Elections in Macedonia scheduled for June could fail to win international recognition due to an opposition boycott, a spokeswoman for the European Union warned Tuesday.
The elections are part of a broad, EU-brokered agreement to resolve a long-running political crisis between Gruevski's VMRO and the Social Democratic Union (SDSM) opposition, who refused to acknowledge the result of snap elections two years ago.
The head of Macedonia's ruling nationalist VMRO party, Nikola Gruevski, has insisted on going ahead with early elections on June 5, even though the country's three other main parties have decided not to participate in the polls.
The opposition accuses Gruevski and the VMRO party, which has been in power since 2006, of abusing control over Macedonia's levers of power - police, courts, the economy and media - to ensure another electoral triumph.
Maja Kocijancic, a spokeswoman for EU Neighbourhood Policy Commissioner Johannes Hahn, said Tuesday that the elections should not go ahead on June 5 because several political parties had not submitted their list of candidates by the deadline.
"We believe that, under the current circumstances, any government resulting from elections where three major political parties are not participating would not be a credible partner for the international community," Kocijancic said.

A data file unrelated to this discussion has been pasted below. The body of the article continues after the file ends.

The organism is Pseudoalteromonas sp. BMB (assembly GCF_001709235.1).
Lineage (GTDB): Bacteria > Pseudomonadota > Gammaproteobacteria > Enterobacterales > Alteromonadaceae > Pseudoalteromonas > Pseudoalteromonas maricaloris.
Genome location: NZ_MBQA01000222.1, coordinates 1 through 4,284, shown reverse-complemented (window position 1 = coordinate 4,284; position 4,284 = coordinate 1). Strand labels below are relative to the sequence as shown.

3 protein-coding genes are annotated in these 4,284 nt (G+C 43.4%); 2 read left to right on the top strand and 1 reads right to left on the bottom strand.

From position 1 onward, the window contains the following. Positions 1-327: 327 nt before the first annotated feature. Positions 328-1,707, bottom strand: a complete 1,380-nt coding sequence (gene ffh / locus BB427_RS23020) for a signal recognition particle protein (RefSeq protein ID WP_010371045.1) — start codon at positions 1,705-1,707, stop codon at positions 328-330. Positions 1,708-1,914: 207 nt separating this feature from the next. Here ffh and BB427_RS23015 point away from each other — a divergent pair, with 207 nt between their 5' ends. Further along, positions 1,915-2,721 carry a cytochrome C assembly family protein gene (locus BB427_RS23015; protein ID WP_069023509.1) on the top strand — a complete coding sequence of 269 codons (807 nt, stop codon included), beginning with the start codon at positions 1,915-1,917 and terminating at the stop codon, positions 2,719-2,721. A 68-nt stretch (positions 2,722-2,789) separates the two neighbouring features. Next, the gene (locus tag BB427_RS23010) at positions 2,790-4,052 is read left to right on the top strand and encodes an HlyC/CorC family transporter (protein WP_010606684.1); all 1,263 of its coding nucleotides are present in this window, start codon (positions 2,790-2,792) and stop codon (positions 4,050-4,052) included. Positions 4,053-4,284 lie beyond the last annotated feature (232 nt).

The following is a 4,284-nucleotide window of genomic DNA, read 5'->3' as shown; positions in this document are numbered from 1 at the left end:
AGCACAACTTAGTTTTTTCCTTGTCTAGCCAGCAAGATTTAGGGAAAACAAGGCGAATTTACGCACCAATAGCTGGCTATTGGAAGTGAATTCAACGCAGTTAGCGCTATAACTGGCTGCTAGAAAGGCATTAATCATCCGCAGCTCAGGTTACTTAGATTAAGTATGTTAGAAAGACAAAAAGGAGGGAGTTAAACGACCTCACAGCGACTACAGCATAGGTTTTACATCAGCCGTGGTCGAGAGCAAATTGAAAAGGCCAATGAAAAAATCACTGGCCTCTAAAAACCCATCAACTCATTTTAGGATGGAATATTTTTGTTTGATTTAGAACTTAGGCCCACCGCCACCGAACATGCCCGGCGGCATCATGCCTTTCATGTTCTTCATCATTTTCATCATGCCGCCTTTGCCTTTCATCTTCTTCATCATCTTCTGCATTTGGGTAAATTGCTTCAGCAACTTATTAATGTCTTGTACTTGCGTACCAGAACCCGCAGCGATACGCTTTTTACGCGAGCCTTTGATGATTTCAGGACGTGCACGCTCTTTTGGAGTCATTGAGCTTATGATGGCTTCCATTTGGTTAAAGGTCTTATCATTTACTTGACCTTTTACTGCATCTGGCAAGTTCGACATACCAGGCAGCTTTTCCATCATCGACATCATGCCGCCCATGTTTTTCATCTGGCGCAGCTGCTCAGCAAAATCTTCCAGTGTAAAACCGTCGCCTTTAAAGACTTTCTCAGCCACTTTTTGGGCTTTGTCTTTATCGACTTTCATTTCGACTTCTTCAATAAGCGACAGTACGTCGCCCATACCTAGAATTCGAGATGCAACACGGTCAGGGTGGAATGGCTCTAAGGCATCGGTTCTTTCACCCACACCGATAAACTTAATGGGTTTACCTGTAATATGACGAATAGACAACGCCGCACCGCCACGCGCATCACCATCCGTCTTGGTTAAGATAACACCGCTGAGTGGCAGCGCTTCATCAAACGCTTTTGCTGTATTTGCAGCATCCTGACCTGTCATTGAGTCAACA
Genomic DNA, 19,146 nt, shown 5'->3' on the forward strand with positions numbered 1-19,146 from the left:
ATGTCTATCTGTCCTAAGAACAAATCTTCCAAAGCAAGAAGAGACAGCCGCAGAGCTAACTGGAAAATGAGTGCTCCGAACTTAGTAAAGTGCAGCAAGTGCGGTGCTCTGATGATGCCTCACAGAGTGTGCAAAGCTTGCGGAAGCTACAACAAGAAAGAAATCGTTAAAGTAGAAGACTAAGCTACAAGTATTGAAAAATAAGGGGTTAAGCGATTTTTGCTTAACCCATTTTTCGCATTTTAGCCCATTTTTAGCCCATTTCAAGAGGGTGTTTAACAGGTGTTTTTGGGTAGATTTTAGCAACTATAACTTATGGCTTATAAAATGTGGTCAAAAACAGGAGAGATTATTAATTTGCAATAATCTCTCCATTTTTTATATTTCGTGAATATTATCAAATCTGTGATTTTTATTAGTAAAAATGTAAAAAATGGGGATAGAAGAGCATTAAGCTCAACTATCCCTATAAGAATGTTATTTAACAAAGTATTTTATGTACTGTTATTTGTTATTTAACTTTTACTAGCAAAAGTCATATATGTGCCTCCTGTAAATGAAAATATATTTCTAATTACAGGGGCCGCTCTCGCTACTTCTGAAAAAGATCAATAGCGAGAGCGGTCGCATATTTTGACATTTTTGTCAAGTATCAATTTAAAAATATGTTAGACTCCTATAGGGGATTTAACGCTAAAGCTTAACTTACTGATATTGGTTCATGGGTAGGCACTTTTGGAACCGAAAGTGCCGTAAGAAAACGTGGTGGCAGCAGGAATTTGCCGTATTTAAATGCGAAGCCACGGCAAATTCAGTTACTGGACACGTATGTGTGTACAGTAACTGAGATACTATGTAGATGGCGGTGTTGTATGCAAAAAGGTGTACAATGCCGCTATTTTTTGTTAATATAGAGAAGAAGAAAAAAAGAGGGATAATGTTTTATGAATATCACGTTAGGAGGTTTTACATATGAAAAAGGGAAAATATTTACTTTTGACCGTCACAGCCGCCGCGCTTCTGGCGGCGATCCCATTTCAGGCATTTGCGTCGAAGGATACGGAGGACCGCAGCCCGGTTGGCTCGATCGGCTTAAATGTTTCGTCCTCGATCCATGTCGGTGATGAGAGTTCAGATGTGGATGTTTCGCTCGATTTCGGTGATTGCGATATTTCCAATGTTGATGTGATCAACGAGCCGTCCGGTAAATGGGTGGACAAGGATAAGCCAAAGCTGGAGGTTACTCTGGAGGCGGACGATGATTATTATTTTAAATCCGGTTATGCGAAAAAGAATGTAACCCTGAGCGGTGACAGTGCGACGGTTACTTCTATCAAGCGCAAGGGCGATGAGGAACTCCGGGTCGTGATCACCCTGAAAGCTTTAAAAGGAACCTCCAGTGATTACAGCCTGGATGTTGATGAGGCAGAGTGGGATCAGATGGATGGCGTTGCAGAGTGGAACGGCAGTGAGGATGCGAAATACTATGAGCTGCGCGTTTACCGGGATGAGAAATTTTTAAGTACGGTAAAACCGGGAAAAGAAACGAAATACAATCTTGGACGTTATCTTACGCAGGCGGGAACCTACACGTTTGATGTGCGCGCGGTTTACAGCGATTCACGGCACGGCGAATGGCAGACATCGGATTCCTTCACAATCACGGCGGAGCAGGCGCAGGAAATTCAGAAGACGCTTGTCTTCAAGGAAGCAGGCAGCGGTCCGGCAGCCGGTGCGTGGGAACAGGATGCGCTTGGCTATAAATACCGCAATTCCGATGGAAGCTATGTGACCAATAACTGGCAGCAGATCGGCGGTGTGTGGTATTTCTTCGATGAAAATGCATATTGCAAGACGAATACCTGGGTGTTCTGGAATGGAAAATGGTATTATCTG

She also stressed the need to overhaul the voters' list, ensure balanced media coverage and investigate issues such as voter intimidation, adding that "this has simply not been done."
Kocijancic also called upon Skopje to revoke presidential pardons granted last month to dozens of politicians, including Gruevski, implicated in corruption allegations or a wiretapping scandal affecting hundreds of thousands of Macedonians.
"Justice must prevail and must be seen to prevail," she said, noting that it was "the only way that the citizens' trust will be restored" and would "help to end the current tensions."
Kocijancic said the EU was willing to help Macedonia - a membership candidate - to overcome its political impasse, but warned that the main responsibility lies with the parties involved.
"The continuous political crisis in the country is moving the Former Yugoslav Republic of Macedonia further away from its Euro-Atlantic aspirations," the spokeswoman added, using the country's formal title.
Last month, efforts by the EU to broker fresh talks among the four feuding parties failed when SDSM Zaev refused to attend the meeting in Vienna unless the presidential pardons were revoked and the June elections were delayed.
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